The reason why 3-D printing is so innovative is because it can create a product using additive manufacturing, which is the process of adding layer upon layer of a material to form a design generated on a computer.
Most of the time, products are made using subtractive manufacturing, which, as you can probably guess, is the complete opposite of additive manufacturing. Subtractive manufacturing is the stripping, cutting, and breaking down of raw materials to put together a product. In 3-D printers such as the Makerbot, the machine melts down plastic known as PLA filaments and creates a product by layering the hot plastic on top of each other. It follows the design that is inputted by a computer.
Why is this important?
3-D printing can provide a faster and cheaper alternative to manufacturing products, such as medical implants, plastic prototypes for engineers and designers, and even jet engines. Since 3-D printing relies on computer-aided design (CAD) programs, this allows for a great degree of customization. If this method was brought more into the advertising world, it can be an incredible way to engage with clients, consumers, and other agencies.
Creative companies that already implemented 3-D printing
DVV / Belgian Insurance provider
Companies lose money yearly on replacing the locks of homeowners who forget where they put their house keys. DVV and Happy Brussels teamed up to introduce a service called “Key Save” that allows consumers to preemptively scan their keys and save the design. That way when a Key Save customer loses their key, they can download the file and get another key printed at a local 3-D print shop.
Cons: What if the print shop is closed? Since the design file is uploaded to a secure online database, does the customer always need to have internet or cellular data turned on? Doesn’t that mean that the database company has the keys to all the household addresses of their customers?
Pros: There is always a copy of your key if you lose it.
Barnardos / U.K. homeless charity organization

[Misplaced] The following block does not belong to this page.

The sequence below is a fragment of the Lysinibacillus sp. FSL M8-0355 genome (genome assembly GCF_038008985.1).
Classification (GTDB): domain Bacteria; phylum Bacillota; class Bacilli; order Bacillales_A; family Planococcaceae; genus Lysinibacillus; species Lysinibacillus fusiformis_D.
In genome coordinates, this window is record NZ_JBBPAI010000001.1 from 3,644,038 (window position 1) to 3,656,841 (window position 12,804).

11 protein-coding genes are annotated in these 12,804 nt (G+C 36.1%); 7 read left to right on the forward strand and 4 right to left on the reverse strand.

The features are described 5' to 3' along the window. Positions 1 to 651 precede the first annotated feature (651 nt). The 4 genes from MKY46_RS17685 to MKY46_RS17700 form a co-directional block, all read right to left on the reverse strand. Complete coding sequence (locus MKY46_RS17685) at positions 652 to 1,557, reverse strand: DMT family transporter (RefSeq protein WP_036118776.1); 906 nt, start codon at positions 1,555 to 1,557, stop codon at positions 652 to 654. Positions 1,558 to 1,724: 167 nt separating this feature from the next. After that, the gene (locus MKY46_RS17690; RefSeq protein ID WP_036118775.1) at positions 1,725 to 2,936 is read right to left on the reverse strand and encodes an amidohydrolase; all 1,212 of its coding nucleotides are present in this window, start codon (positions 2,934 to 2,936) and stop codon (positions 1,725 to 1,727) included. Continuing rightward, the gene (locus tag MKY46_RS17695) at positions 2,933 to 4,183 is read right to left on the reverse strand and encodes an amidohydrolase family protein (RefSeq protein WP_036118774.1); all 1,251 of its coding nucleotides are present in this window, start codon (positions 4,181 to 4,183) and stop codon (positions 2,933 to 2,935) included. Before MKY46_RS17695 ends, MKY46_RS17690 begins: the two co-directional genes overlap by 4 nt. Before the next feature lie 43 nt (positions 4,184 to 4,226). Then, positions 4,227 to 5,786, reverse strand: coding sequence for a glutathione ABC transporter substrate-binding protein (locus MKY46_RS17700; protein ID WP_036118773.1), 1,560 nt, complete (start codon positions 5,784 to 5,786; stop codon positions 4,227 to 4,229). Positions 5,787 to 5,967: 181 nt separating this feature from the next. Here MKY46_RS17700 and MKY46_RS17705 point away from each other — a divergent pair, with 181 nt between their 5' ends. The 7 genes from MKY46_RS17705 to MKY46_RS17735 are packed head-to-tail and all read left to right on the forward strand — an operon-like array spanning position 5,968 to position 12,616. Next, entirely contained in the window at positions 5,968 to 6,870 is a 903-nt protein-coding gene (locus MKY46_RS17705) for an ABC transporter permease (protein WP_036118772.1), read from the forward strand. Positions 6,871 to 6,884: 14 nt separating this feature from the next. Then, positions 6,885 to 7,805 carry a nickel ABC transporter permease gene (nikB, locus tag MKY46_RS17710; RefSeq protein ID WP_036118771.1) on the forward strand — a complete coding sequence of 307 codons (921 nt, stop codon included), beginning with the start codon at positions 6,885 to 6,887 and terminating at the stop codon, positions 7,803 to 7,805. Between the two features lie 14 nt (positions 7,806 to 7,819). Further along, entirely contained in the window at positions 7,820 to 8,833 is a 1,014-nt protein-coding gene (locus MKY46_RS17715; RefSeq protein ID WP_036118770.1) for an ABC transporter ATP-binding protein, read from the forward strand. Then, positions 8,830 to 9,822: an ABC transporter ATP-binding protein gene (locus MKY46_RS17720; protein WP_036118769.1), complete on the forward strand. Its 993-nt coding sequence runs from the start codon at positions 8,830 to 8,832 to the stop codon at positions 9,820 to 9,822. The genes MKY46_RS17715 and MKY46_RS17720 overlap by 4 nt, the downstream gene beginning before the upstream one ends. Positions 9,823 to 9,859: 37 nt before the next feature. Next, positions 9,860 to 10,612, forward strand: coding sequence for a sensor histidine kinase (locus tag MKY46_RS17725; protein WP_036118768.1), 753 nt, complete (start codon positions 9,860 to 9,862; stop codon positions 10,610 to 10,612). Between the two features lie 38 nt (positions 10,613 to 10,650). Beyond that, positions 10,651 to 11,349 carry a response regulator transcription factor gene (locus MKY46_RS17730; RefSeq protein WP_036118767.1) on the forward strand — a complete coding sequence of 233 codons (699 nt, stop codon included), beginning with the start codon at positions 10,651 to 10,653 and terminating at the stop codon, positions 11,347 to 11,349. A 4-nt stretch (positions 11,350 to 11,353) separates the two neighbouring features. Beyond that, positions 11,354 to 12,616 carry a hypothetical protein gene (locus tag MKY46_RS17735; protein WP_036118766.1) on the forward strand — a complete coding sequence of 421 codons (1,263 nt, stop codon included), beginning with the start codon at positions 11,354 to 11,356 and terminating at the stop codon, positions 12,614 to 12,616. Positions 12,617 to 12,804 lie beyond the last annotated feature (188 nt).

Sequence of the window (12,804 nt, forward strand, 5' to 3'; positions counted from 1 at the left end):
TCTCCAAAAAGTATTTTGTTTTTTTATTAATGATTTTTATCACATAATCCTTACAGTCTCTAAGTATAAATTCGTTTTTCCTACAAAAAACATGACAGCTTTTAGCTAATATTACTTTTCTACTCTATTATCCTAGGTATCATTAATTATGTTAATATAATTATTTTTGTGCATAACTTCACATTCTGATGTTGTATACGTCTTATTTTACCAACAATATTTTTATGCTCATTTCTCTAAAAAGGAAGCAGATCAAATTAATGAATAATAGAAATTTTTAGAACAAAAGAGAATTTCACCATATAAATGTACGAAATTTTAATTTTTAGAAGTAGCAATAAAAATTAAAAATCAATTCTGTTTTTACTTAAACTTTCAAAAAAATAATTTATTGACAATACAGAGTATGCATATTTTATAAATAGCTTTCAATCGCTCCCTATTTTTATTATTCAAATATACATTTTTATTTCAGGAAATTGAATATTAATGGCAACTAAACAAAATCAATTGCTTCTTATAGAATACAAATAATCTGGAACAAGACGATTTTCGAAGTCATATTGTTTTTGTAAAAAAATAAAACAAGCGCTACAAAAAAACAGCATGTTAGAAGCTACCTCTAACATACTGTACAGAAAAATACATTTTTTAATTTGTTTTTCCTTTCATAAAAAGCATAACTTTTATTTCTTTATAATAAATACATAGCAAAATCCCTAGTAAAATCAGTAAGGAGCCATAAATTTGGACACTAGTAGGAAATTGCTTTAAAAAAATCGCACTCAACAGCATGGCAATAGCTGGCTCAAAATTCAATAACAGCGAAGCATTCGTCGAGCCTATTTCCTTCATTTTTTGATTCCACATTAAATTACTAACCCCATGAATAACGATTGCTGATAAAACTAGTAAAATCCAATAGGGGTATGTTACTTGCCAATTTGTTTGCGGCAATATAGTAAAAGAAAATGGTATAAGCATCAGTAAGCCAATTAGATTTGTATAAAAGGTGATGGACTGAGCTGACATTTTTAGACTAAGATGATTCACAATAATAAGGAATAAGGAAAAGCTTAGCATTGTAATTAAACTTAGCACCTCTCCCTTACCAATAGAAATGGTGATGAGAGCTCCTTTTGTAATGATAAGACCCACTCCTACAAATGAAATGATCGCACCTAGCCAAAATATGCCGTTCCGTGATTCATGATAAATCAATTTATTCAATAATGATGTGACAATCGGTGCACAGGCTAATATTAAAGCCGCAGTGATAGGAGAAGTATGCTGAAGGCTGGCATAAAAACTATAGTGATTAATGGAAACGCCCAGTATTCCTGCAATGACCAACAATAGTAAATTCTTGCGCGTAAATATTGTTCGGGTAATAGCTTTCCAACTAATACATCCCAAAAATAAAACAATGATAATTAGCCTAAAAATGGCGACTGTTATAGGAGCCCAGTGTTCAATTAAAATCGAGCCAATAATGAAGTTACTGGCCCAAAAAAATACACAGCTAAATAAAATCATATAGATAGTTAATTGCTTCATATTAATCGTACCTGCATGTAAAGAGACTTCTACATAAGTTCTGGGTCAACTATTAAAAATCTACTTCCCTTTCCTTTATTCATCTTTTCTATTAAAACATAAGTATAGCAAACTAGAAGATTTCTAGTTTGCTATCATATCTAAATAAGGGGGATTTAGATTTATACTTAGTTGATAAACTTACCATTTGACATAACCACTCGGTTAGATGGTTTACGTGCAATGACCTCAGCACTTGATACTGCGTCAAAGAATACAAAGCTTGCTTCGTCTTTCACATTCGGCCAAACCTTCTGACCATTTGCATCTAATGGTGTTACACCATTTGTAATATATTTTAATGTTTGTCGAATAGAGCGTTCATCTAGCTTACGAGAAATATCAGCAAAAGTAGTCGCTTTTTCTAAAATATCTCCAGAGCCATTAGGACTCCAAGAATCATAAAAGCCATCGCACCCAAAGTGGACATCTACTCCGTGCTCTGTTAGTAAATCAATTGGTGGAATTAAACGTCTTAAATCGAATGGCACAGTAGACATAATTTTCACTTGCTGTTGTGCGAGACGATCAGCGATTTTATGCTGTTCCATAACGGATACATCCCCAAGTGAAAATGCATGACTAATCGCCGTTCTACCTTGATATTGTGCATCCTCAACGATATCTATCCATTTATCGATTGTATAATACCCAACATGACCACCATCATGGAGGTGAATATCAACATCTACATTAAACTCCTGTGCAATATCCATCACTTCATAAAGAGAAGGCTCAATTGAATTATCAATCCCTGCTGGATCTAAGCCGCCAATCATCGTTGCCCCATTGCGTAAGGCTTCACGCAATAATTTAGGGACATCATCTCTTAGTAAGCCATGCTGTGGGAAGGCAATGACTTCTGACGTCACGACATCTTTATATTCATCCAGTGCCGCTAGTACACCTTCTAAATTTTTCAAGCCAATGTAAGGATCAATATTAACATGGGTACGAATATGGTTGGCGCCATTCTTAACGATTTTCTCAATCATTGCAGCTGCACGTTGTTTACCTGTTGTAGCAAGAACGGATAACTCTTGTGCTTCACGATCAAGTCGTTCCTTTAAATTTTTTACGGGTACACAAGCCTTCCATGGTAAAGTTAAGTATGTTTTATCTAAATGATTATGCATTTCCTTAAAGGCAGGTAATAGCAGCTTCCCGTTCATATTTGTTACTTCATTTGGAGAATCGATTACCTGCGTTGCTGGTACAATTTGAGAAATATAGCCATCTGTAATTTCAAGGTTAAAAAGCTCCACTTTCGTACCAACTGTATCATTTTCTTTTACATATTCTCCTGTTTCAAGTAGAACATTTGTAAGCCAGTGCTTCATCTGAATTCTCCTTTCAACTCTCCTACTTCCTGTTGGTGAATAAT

Over 75,000 homeless people spend their Christmas time on the streets in the UK. With the 3-D printing technology, Barnardos and BBH London rewarded donors to their “Home for Christmas” campaign with snow globes that included a miniature printed version of the donor’s home inside. This was to remind families of how lucky they were to have a place to call home for the holidays.
Cons: This was a highly personal giveaway item.
Pros: This was a highly personal giveaway item.
MUJI / Retail company & ANA / Airline company
Tokyo-based ad agency Party created a contest called Muji To Go, and the ten winners would get 3-D printed models of themselves. The tagline they used was, “A MUJI journey, to discover ‘family'”. One winner was selected to take a trip with family members to a destination of choice, where they met up with their miniature selves.
Cons: A bit anti-climatic for the family that traveled halfway around the world.
Pros: Back in July 2013, the use of 3-D printing technology was still very new so the promotional product of those figurines was exciting and fresh. Plus, no one can turn down a free vacation.
Less talk, more 3-D printing
This technology can be an innovative and creative way for companies to engage with consumers. It is reminiscent of old school ad craft, like paper cut-outs, and it leaves consumers and clients with a physical, personalized item. In the end, advertising agencies should use 3-D printing because it is cheaper, customizable, and exciting. In the future, there are many ways people can apply this technology to advertising as well as in other fields.
More impressive 3-D prints: